[amazon_link id=”0674504763″ target=”_blank” ]Inequality[/amazon_link] by Anthony Atkinson is terrific. I’ll review it properly when I’ve finished. Meanwhile, one thing I really like about it is that he is heading toward policy proposals rooted in a reasonably detailed structural analysis of how the economy works, rather than in abstract macro theory. You get a sense of this in the ‘Setting the Scene’ section from his references to Michal Kalecki’s Class Struggle and the Distribution of National Income and J.K.Galbraith’s [amazon_link id=”1614273251″ target=”_blank” ]American Capitalism[/amazon_link]. Yes, we are talking about market power and the political power to change the rules of the game that flows from it. If the way markets work is flawed, the macro outcomes will be flawed too.
[amazon_image id=”0674504763″ link=”true” target=”_blank” size=”medium” ]Inequality[/amazon_image] [amazon_image id=”B0010JYWD6″ link=”true” target=”_blank” size=”medium” ]American Capitalism[/amazon_image] [amazon_image id=”0198285388″ link=”true” target=”_blank” size=”medium” ]Collected Works of Michal Kalecki: Volume 1: Capitalism: Business Cycles and Full Employment: Capitalism – Business Cycles and Full Employment Vol 1 (Collected Works of Micha Kalecki)[/amazon_image]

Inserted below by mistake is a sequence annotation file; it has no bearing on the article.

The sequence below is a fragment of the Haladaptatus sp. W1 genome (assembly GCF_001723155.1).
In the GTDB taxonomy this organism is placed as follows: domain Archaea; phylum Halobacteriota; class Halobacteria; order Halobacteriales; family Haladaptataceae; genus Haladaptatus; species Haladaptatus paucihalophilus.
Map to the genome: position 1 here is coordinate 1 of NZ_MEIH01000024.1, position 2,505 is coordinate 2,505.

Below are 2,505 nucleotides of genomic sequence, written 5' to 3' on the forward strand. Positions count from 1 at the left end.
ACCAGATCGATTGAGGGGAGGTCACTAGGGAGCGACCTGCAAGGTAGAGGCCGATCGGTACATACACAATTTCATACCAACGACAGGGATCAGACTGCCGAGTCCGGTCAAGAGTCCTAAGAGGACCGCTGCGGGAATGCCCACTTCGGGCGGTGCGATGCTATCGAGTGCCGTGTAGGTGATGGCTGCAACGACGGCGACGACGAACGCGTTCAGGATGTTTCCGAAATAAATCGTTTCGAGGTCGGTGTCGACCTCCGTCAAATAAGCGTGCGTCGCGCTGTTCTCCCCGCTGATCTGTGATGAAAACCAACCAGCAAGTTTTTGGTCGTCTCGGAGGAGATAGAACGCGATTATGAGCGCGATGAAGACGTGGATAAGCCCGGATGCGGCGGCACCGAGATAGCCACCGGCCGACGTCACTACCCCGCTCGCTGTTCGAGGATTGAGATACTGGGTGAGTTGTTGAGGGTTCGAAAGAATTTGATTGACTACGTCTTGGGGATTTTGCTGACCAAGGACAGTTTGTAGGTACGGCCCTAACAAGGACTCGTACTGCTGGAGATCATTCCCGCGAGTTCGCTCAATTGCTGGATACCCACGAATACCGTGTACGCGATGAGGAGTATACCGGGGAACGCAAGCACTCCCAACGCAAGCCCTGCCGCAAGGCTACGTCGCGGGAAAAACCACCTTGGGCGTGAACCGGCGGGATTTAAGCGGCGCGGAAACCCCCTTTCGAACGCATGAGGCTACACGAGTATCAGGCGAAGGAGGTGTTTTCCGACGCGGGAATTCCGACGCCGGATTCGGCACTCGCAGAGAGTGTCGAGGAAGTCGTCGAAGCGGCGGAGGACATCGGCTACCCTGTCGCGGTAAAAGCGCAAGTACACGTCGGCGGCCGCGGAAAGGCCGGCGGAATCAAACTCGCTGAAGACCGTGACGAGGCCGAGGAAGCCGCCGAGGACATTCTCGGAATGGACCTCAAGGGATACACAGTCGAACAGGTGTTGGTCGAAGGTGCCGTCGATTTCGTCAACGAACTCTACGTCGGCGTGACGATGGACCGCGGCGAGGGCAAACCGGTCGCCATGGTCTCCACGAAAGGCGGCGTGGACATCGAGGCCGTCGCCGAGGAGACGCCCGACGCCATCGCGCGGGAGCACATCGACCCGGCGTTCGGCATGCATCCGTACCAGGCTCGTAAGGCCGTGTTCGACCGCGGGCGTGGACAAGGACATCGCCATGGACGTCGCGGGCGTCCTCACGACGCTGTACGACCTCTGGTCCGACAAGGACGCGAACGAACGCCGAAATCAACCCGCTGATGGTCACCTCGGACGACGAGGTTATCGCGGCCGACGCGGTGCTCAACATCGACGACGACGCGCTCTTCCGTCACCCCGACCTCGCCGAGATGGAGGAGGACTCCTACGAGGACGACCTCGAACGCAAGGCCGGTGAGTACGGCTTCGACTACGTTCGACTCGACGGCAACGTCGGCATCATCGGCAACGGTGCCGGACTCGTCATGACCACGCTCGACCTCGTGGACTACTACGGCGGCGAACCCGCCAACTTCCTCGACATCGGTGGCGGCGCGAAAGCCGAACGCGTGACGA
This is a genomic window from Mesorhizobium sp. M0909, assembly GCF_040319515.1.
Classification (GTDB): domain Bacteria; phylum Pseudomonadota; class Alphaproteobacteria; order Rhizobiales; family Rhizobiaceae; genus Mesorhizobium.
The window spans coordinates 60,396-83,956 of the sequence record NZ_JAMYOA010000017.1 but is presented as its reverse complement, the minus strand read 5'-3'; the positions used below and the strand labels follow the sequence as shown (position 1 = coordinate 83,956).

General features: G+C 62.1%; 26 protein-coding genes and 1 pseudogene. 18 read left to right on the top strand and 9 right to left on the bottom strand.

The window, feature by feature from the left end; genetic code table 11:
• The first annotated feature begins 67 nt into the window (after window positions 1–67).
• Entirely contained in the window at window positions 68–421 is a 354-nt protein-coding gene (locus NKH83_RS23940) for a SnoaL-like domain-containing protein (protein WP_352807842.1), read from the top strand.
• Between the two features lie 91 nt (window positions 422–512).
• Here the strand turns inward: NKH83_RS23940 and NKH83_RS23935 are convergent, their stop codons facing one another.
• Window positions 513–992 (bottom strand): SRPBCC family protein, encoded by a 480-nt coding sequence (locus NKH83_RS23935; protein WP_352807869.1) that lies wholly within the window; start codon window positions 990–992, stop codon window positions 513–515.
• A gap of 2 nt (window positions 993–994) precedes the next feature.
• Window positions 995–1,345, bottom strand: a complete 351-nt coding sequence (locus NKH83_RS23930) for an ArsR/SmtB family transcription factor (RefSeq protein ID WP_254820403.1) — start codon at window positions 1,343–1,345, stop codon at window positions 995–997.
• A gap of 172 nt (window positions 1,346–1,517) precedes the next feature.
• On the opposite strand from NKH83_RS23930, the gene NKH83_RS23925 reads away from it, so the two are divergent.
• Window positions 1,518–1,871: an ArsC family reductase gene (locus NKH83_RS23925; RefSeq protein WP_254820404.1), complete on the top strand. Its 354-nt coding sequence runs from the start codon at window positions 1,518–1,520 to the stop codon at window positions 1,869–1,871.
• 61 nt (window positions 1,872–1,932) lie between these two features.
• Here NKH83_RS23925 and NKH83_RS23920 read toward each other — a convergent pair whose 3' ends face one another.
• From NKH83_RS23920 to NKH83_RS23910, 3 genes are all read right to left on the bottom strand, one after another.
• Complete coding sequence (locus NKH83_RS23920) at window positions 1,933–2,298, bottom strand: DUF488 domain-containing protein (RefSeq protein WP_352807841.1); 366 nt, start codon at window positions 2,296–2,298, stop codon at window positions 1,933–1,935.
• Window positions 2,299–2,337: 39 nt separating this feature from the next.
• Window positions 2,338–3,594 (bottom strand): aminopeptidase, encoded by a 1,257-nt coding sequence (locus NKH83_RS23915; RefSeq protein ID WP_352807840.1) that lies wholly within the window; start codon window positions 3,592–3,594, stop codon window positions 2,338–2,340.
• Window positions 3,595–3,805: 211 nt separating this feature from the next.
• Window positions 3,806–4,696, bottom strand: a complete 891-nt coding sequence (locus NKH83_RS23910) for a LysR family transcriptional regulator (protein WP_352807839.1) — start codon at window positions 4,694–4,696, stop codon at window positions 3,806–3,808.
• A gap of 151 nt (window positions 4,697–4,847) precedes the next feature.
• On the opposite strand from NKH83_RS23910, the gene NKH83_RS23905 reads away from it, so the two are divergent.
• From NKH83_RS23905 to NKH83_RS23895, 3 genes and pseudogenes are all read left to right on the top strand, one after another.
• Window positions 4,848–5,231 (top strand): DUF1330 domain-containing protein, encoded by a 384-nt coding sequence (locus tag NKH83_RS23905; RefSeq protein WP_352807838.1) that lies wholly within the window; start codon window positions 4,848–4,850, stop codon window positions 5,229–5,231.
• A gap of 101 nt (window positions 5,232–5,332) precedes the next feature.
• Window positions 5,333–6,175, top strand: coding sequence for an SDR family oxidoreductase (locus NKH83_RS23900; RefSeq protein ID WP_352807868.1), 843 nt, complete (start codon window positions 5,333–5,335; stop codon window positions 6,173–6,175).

There are some terrific nuggets of information along the way. To get the UK’s Gini coefficient back to where it was in the 1960s when the Beatles were playing just using taxes and transfers – a 10 point reduction from its current level – income tax would have to rise by 16 percentage points. The political impossibility of post hoc redistribution using only taxation is clear. “This is why many of the policy measures proposed in this book are directed at making the distribution of market incomes less unequal,” writes Atkinson.